• Let’s stop panic buying. Not only does it just fire more panic within ourselves, it actually increases the feelings within others that they need to panic buy too. All panic buying does is feed fears and reduce or in some cases, completely eradicate resources. Panic buying doesn’t ensure survival of the fittest, it just ensures selfishness and actually prevents those who need food, medications and other supplies from accessing it. It also increases prices for all of us
  • Let’s look out for one another. Check in on your family, friends and neighbours, call people if you’ve not heard from them. Ask people how they are, mean it and give them a chance to respond
  • Contribute to food banks with food and toiletries, get involved in community activities where safe, and volunteer your time if you can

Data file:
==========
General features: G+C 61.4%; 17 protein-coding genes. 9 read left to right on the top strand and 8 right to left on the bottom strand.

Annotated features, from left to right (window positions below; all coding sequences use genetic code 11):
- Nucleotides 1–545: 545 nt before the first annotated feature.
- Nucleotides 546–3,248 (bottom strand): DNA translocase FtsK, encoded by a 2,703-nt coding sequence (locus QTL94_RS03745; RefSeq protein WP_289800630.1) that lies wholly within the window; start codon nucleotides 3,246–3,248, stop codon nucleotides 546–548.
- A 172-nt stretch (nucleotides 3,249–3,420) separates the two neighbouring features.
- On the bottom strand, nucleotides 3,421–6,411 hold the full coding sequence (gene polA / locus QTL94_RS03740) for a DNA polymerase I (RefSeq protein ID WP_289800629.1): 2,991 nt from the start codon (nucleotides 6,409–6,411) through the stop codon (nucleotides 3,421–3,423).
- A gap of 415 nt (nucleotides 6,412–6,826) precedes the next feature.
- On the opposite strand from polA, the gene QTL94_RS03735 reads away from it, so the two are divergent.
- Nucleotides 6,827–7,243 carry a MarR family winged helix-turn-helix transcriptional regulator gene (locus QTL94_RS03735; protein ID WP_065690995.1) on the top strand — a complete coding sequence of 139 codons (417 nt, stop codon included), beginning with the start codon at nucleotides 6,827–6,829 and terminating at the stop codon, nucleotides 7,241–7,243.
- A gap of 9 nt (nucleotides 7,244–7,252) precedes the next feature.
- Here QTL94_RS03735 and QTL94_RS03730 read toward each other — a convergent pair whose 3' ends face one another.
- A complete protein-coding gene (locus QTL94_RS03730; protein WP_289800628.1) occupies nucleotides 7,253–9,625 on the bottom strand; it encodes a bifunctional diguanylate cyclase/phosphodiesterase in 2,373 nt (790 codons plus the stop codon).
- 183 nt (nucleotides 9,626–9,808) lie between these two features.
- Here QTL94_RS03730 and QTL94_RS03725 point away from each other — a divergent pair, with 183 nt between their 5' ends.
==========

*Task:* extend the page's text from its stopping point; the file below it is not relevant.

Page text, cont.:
• Be kind – to yourself and to others.
  • Don’t cancel events or plans unless it’s necessary too. Business, especially small ones, are already being affected by people’s fear leading them to cancel contracts and plans, and this is affecting incomes and job stability. Sometimes this will be necessary, but please let your actions be informed and relevant
  • Socialise but follow advice and be there for each other in a way that isn’t just about Coronavirus – together we can face, manage and overcome this thing.

And above all, take care and keep well

Come join us in our supportive group The Rising Oak on Facebook

If you’d like more information on anything I’ve discussed here, or some support as you navigate and manage Coronavirus and your response to it, please feel free to contact me on 07523830377 or email